Worlds of Wonder was an American company that produced toys, consumer electronics and video games. It was founded in 1980 by former Atari employees. Worlds of Wonder filed for bankruptcy protection in 1988 and finally ceased all operations in 1990.
The best-known product manufactured by Worlds of Wonder was Teddy Ruxpin, an animatronic talking teddy bear which was the best-selling toy of both 1985 and 1986. The toy had an audio tape cassette player built into its back. Its mouth and eyes moved while it appeared to read stories. The rights to Teddy Ruxpin were later sold to Hasbro.
In 1988, Worlds of Wonder produced a talking Snoopy toy. The toy functioned in the same manner as Teddy Ruxpin and appeared to be able to read stories about the Peanuts characters. The voice of the talking Snoopy doll was provided by the American actor Cam Clarke. A Woodstock plush was also released as a companion to Talking Snoopy. A Charlie Brown that would appear to help the Talking Snoopy to tell stories, functioning the same as the Grubby doll (made to accompany Teddy Ruxpin) and Goofy doll (made to accompany Worlds of Wonder's Talking Mickey Mouse) was also planned to be released, but due to Worlds of Wonder's bankruptcy it was never made. The cassettes were coded with lip sync for Charlie Brown, which will be noticed if a WOW companion doll, like Grubby or Goofy, is plugged in.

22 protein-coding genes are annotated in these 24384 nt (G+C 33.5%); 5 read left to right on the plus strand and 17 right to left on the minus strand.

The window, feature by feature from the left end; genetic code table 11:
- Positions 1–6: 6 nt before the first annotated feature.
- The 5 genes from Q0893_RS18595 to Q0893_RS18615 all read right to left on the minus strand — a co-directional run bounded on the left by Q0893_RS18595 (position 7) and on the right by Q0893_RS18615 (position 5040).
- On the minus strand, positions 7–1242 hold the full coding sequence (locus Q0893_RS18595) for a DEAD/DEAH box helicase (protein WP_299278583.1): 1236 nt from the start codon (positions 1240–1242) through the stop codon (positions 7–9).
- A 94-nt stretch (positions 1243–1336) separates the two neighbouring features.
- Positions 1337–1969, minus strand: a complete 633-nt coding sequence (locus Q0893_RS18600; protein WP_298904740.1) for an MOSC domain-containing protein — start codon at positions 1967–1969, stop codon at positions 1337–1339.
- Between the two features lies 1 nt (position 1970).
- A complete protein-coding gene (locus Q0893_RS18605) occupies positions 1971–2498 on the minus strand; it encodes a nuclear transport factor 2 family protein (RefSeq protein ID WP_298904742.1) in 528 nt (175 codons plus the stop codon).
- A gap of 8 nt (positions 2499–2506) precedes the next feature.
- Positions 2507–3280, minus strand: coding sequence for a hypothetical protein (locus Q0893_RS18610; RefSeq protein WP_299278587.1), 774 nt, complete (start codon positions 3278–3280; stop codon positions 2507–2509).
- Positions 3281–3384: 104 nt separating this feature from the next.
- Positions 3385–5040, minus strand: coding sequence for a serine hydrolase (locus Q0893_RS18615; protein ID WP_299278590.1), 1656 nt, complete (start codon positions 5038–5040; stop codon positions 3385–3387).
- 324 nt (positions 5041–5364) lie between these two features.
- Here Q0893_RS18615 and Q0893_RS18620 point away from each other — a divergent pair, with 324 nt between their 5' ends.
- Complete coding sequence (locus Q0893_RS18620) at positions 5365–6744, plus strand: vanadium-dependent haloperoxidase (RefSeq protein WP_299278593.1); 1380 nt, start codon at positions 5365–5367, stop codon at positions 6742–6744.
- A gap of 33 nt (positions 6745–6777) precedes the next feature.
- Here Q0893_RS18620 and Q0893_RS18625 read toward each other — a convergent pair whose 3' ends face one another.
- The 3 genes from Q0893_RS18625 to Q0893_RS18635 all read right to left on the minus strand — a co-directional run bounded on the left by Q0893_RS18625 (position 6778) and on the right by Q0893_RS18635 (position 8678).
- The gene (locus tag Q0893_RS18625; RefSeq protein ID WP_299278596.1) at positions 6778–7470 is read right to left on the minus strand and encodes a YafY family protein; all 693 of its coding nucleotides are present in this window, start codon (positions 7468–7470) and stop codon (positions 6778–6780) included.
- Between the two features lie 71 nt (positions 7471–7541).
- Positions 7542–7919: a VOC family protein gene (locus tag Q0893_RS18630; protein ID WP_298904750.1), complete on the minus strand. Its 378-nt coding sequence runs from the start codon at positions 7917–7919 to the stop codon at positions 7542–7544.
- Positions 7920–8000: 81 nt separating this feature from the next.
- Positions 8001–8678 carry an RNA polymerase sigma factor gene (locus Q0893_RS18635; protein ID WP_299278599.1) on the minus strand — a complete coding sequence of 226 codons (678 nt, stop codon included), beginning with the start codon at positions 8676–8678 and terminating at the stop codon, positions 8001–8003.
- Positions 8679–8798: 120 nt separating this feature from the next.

This commercial for the talking Snoopy toy opens with the lines, "He's been an author, a flying ace and Joe Cool. And now... finally... he's ready to talk". The commercial features a clip of the talking Snoopy doll telling a story about trouble that the "round-headed kid" had with the Kite-Eating Tree.